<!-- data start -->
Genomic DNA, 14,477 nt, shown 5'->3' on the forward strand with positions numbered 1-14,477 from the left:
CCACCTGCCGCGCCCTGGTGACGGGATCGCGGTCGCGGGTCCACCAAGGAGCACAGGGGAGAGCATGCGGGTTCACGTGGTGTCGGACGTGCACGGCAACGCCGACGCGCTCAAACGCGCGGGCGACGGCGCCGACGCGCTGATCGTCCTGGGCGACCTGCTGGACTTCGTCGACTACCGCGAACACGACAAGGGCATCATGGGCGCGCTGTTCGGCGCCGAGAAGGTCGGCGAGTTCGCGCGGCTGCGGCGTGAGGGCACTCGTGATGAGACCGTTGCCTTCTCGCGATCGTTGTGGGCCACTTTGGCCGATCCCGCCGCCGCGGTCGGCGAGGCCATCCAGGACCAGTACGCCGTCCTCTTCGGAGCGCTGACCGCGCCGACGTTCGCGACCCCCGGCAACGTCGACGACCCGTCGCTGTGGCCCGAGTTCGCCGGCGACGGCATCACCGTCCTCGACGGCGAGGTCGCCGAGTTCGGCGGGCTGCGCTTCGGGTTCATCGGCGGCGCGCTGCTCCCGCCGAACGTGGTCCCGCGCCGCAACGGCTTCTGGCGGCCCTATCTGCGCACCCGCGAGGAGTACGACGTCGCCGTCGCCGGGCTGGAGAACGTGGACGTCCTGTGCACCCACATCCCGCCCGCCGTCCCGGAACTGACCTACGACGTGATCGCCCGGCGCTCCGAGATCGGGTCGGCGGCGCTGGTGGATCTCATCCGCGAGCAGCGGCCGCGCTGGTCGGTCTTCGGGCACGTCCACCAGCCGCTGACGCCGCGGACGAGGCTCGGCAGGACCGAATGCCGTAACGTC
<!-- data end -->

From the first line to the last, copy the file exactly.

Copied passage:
Genomic DNA, 14,477 nt, shown 5'->3' on the forward strand with positions numbered 1-14,477 from the left:
CCACCTGCCGCGCCCTGGTGACGGGATCGCGGTCGCGGGTCCACCAAGGAGCACAGGGGAGAGCATGCGGGTTCACGTGGTGTCGGACGTGCACGGCAACGCCGACGCGCTCAAACGCGCGGGCGACGGCGCCGACGCGCTGATCGTCCTGGGCGACCTGCTGGACTTCGTCGACTACCGCGAACACGACAAGGGCATCATGGGCGCGCTGTTCGGCGCCGAGAAGGTCGGCGAGTTCGCGCGGCTGCGGCGTGAGGGCACTCGTGATGAGACCGTTGCCTTCTCGCGATCGTTGTGGGCCACTTTGGCCGATCCCGCCGCCGCGGTCGGCGAGGCCATCCAGGACCAGTACGCCGTCCTCTTCGGAGCGCTGACCGCGCCGACGTTCGCGACCCCCGGCAACGTCGACGACCCGTCGCTGTGGCCCGAGTTCGCCGGCGACGGCATCACCGTCCTCGACGGCGAGGTCGCCGAGTTCGGCGGGCTGCGCTTCGGGTTCATCGGCGGCGCGCTGCTCCCGCCGAACGTGGTCCCGCGCCGCAACGGCTTCTGGCGGCCCTATCTGCGCACCCGCGAGGAGTACGACGTCGCCGTCGCCGGGCTGGAGAACGTGGACGTCCTGTGCACCCACATCCCGCCCGCCGTCCCGGAACTGACCTACGACGTGATCGCCCGGCGCTCCGAGATCGGGTCGGCGGCGCTGGTGGATCTCATCCGCGAGCAGCGGCCGCGCTGGTCGGTCTTCGGGCACGTCCACCAGCCGCTGACGCCGCGGACGAGGCTCGGCAGGACCGAATGCCGTAACGTC